Kindest regards

Charlotte Jones
BHSPT, Nat.Cert.Sci, BSc(hons)

Freedom of Information, Cleveland Police

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Freedom of Information, Cleveland Police

Enquiry ref: 11280-19

I acknowledge receipt of your enquiry received by this office on 10th September.

As set out by the Freedom of Information Act it will be our aim to respond to your request by 8th October. In some cases, however, we may be unable to achieve this deadline and would hope to contact you should this be the case.

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Mrs M Johnson
Freedom of Information Decision Maker
Department of Standard & Ethics | 1 Cliffland Way | Hemlington | TS8 9GL

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Freedom of Information, Cleveland Police

Dear Ms Jones,

Enquiry Ref: 11280/2019

I write in connection with your request for information dated 9th September 2019 and received by this office on 10th September 2019. Below are the questions raised in your request, and our response.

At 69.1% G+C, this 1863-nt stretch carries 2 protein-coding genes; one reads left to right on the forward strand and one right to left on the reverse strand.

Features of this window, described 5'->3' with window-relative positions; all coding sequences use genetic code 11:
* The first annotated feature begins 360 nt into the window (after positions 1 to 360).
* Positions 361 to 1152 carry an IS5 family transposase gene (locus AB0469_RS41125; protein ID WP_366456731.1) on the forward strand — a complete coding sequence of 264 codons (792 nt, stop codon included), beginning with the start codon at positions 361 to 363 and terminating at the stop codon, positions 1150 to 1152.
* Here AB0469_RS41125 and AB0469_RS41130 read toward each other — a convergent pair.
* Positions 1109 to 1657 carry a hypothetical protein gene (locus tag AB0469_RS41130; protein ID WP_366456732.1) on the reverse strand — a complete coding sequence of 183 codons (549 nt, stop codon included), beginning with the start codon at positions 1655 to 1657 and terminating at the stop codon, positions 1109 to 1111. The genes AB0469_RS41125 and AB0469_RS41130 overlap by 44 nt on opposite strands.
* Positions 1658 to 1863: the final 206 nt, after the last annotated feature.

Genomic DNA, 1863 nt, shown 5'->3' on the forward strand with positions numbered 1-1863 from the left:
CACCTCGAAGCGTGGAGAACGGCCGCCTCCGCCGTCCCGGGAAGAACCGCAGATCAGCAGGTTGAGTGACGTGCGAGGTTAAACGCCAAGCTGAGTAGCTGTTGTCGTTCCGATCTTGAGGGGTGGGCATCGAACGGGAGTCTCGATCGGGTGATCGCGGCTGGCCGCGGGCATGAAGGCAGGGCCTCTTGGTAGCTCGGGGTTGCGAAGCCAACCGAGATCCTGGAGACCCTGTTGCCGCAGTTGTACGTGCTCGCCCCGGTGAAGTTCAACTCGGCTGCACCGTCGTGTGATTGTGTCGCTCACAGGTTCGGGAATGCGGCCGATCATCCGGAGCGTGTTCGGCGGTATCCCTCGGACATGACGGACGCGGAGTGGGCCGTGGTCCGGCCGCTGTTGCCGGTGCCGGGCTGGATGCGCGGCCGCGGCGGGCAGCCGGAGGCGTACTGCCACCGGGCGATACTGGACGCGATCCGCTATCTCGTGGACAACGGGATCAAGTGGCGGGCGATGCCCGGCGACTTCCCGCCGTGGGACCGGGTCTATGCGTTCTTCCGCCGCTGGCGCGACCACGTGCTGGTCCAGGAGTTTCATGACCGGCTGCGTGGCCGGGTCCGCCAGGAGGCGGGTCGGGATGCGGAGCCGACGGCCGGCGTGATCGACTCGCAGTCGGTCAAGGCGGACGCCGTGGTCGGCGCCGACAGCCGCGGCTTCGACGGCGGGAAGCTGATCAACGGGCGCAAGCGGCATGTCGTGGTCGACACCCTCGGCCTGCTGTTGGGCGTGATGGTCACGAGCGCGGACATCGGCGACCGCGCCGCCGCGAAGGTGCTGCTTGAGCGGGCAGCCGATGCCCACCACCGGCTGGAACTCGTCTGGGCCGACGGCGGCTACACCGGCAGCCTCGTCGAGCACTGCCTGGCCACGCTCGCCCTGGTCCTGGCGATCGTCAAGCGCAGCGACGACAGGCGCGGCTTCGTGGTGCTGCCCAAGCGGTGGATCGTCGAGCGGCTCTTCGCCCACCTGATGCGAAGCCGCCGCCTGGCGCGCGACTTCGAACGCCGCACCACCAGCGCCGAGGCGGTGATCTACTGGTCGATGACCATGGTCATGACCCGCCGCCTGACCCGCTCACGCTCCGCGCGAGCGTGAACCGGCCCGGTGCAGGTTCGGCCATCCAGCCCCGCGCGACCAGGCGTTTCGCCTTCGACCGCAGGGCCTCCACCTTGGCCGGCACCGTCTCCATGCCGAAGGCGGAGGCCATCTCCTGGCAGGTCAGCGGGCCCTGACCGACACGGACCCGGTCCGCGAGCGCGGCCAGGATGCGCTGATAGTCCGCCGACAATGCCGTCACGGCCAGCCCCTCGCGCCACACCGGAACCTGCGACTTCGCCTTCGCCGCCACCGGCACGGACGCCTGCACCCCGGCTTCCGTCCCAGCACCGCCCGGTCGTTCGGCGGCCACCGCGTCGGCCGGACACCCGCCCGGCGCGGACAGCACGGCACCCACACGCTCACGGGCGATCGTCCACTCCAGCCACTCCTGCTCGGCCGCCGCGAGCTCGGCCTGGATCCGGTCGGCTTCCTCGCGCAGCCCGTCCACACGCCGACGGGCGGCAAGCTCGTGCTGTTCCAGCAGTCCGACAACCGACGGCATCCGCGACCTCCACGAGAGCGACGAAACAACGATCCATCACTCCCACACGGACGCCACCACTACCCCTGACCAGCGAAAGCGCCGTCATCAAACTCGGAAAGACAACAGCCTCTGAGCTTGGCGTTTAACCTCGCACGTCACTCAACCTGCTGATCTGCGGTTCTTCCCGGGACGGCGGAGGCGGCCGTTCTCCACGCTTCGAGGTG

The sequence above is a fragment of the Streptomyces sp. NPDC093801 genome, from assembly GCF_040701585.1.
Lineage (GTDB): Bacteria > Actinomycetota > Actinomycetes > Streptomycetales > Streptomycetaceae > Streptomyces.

I am currently completing my dissertation which seeks to look at the impact Forensic Archaeology has on unsolved homicide cases within the UK. I would be grateful if the following questions could be answered as outlined in the Freedom of Information Act 2000.
Definition of terms for clarity:
Homicide – The unlawful killing of a person, to include murder and all categories of manslaughter.
Detected homicide case – a solved homicide case whereby a person(s) has been charged or has died prior to charges being brought.
Undetected homicide case – a currently unsolved homicide case.
Undetected homicide case review – the review of all evidence in relation to an undetected homicide case.

Q1. How many reported undetected homicide cases are there within your jurisdiction currently?